8 August 2002, Volume
KOSTUNICA: APOLOGIES FOR WAR CRIMES ARE EMPTY PHRASES.
This is an exclusive interview with President Vojislav Kostunica of the Federal Republic of Yugoslavia. RFE/RL's Radovan Bojovic conducted it in Belgrade on 5 July.
Let us go back to the domestic political situation. According to many estimates, the balance of forces would be almost identical to the present one if a general election were held now. If elections take place, will you make a coalition with the parties of the DOS [Democratic Opposition of Serbia] again, maybe after the election?
One thing is certain: coalitions should be made after the election, if there is a need for them. It is the only sound way to create them, the way it is done everywhere [else] in the world.
The point is that only in that way one can be certain about the real political weight of every single party within the coalition. A fragmented political system like ours cannot last long. It is a miracle that things still work with so many parties around. This must change.
Let me remind you that Italy used to have a very irrational political system. That system led to a high level of political irresponsibility and eventually disappeared. Several years ago, a completely new political system was introduced, with some changes within the parties and some changes within the electoral system.
Many parties that existed before simply do not exist anymore, such as the Christian Democrats and others that ran the country for many years. The new Italian system represents a healthier multiparty system, and that is exactly what we need.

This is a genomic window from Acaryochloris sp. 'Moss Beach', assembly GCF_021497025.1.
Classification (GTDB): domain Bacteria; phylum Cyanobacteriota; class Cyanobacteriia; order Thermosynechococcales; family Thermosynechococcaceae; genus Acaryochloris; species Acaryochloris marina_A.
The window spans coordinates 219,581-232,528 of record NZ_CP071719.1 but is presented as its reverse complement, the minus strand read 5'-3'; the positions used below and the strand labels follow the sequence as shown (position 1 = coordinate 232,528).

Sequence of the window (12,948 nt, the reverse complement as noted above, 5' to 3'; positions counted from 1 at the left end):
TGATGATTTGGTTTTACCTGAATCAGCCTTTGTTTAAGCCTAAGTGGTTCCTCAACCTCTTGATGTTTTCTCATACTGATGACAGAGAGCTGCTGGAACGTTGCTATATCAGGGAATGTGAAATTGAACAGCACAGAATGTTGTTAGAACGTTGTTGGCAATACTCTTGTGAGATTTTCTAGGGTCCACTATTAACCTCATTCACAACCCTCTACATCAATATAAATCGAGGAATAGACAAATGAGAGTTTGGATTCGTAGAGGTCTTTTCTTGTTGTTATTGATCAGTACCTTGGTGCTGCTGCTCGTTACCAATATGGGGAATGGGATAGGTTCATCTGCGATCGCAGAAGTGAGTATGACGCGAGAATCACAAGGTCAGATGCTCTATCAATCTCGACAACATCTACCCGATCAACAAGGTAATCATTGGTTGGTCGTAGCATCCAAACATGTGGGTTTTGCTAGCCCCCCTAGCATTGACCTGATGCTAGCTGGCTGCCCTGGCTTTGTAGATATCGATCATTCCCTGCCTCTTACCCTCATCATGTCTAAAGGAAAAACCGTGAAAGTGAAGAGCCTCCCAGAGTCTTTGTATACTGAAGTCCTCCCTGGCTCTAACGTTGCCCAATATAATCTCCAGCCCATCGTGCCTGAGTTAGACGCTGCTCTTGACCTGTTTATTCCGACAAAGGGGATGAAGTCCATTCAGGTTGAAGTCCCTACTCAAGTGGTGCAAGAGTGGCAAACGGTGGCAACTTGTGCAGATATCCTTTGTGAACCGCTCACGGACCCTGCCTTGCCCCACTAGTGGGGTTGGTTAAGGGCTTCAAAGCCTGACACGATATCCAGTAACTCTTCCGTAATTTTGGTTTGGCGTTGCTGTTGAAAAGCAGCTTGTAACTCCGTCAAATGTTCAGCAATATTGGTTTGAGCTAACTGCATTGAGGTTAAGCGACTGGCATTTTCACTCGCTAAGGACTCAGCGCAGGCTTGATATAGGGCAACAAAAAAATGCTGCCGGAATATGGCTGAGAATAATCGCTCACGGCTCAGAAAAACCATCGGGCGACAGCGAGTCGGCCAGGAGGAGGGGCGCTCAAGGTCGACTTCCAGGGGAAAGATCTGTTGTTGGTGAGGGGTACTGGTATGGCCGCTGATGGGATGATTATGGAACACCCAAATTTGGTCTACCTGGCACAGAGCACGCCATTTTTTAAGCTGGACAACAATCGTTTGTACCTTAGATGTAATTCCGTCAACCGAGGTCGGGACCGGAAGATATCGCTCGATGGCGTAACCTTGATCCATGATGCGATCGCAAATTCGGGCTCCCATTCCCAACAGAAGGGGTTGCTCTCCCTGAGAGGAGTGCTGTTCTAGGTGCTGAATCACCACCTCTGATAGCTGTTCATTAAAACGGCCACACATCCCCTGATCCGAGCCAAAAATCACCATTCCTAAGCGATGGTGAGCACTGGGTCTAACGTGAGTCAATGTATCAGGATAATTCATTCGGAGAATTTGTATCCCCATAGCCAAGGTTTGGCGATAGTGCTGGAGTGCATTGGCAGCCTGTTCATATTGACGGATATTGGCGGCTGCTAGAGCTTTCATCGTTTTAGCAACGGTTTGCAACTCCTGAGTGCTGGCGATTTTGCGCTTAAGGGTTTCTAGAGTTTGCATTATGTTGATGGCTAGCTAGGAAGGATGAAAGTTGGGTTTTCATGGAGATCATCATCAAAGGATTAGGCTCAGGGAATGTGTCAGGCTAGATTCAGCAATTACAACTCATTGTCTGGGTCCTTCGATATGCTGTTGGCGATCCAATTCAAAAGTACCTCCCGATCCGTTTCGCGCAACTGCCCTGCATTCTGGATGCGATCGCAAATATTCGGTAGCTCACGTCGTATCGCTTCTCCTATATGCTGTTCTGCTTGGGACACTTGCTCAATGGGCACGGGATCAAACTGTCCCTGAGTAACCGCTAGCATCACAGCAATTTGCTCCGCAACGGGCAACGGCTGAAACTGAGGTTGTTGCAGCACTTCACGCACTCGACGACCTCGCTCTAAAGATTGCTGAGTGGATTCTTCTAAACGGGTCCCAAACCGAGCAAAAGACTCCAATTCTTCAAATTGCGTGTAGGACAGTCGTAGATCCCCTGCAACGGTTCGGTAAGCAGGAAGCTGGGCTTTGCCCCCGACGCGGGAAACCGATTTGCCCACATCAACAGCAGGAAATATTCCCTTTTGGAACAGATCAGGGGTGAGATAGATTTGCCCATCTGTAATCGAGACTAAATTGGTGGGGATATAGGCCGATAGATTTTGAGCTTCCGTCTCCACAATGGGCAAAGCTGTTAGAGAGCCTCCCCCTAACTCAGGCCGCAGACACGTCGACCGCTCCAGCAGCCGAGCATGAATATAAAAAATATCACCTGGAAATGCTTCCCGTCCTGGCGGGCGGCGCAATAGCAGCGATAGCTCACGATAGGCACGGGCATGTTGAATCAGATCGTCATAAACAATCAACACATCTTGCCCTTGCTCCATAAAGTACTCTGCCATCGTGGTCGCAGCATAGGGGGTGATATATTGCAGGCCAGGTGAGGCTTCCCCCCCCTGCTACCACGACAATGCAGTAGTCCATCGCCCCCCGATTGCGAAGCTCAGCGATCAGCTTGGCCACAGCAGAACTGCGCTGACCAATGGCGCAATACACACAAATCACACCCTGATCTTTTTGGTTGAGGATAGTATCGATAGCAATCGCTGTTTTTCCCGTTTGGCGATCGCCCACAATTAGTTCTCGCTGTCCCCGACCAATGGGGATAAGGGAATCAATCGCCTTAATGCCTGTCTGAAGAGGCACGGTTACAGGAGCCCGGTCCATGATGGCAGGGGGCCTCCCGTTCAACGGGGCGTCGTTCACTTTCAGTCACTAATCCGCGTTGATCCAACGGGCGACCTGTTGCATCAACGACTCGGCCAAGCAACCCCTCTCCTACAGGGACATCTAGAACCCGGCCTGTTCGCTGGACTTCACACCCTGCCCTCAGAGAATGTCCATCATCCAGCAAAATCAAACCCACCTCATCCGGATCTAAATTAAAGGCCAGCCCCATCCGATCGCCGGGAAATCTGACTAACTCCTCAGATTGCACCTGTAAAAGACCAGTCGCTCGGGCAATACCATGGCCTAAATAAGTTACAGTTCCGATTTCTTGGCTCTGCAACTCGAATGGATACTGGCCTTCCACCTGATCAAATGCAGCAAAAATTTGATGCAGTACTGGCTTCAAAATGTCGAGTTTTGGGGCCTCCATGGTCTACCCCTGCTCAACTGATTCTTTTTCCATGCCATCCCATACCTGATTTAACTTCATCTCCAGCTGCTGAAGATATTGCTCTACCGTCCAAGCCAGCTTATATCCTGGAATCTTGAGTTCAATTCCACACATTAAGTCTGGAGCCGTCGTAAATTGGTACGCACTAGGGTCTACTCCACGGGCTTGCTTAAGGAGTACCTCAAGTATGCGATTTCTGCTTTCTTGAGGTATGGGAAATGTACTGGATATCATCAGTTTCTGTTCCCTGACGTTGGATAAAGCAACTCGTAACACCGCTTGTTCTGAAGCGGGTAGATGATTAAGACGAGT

Many analysts see your political rivalry with [Serbian] Prime Minister [Zoran] Djindjic as a very serious obstacle to democratization. You criticize the government of Serbia for not doing enough to implement reforms. Bearing in mind your political influence, perhaps your party could contribute more through active involvement in the government. Is the problem a difference in concepts or one of personalities?
From the point of view of the DSS [Kostunica's Democratic Party of Serbia], or my own point of view, these are conceptual differences. We have discussed this many times.
Do we want reforms regardless of their legal basis and in contradiction to the principle of a state based on the rule of law? Do we want reforms that respect both our reality and some demands imposed on us by international financial institutions, while at the same time keeping in mind the social situation in this country? Do we want reforms on paper and in promises, or reforms that can be felt by the common people as an improvement in their lives? That is where the differences lie.
Despite all of our differences, I do not think that talks are out of the question if a compromise is possible, but not if one side is going to impose its will on the other. This has not been the case, however, so cooperation has ceased. This again shows that sound cooperation between parties can be set up only after elections, not before.